For ISWAP inactivity to have a long-term effect, it would need to remain "quiet" long enough for daily life and the normal functioning of the economy to resume. It would take some time before farmers driven from their land by violence could return to their fields, for food production to increase, and for prices to improve. Such a sustained ceasefire might signal to investors that Nigeria's security was improving.
This break in violence would likely be viewed as a victory for President Buhari and his All Progressives Congress (APC) party, even if it were short-lived. It would also create an expectation that the government should fill the vacuum with better governance and services in the Northeast. As it stands, the APC party has a poor track record delivering on its 2015 and 2019 campaign promises of strong economic growth, improved security, and reduced corruption. This is important, because ISWAP has established a "largely symbiotic relationship" with the inhabitants of the Lake Chad area, treating "local Muslim civilians ... in some ways better than the Nigerian state and army have done since the insurgency began in 2009." Indeed, the group is known to dig wells, provide some minor healthcare services, and dissuade cattle rustling.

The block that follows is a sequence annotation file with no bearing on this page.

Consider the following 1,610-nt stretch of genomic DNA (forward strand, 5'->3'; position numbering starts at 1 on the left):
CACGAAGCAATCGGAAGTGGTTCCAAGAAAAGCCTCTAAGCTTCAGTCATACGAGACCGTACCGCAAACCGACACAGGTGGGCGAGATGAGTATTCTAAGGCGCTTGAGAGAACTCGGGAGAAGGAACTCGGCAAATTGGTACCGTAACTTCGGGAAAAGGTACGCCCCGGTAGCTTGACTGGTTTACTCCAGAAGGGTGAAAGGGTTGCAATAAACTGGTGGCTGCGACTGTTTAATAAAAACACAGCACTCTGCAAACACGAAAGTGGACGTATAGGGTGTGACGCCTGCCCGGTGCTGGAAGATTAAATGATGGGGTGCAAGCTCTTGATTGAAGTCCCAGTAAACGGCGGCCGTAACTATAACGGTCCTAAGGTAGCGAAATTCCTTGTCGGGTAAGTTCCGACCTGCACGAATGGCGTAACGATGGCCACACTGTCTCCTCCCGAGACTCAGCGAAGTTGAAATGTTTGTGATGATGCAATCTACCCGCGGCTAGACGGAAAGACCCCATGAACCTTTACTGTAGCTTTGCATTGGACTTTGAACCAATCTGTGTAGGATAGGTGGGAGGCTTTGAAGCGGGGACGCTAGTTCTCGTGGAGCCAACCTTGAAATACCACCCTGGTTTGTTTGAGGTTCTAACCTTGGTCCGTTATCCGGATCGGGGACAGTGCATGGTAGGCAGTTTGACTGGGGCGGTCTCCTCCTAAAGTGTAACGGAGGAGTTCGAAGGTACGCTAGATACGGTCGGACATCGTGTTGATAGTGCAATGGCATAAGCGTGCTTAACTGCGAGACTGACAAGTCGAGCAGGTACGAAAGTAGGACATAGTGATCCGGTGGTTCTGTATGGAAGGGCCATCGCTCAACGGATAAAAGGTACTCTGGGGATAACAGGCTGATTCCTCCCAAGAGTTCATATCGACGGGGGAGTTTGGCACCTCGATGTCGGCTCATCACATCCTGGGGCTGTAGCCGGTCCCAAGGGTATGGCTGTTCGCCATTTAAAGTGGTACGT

However, such a quiet period for ISWAP should not be confused with dormancy. Unlike JAS, ISWAP prefers to remain under the radar while establishing a solid base from which to launch attacks when ready. To better understand, track, and forecast the expansion of Islamic State into Nigeria, with all its attendant knock-on effects, the following forecast questions have been developed which ask how many of the most at-risk states of Nigeria will see IS or BH attacks within the next 6 months, the next 12 months, and the next 24 months.
*The second highest number of attacks were suffered by Niger in 2019, with 20.
**Unicef estimates 61% of Nigeria's 6-11 year-olds attend school. In the northern rural areas, only 53% of all rural children attend school, and only 47% of rural girls.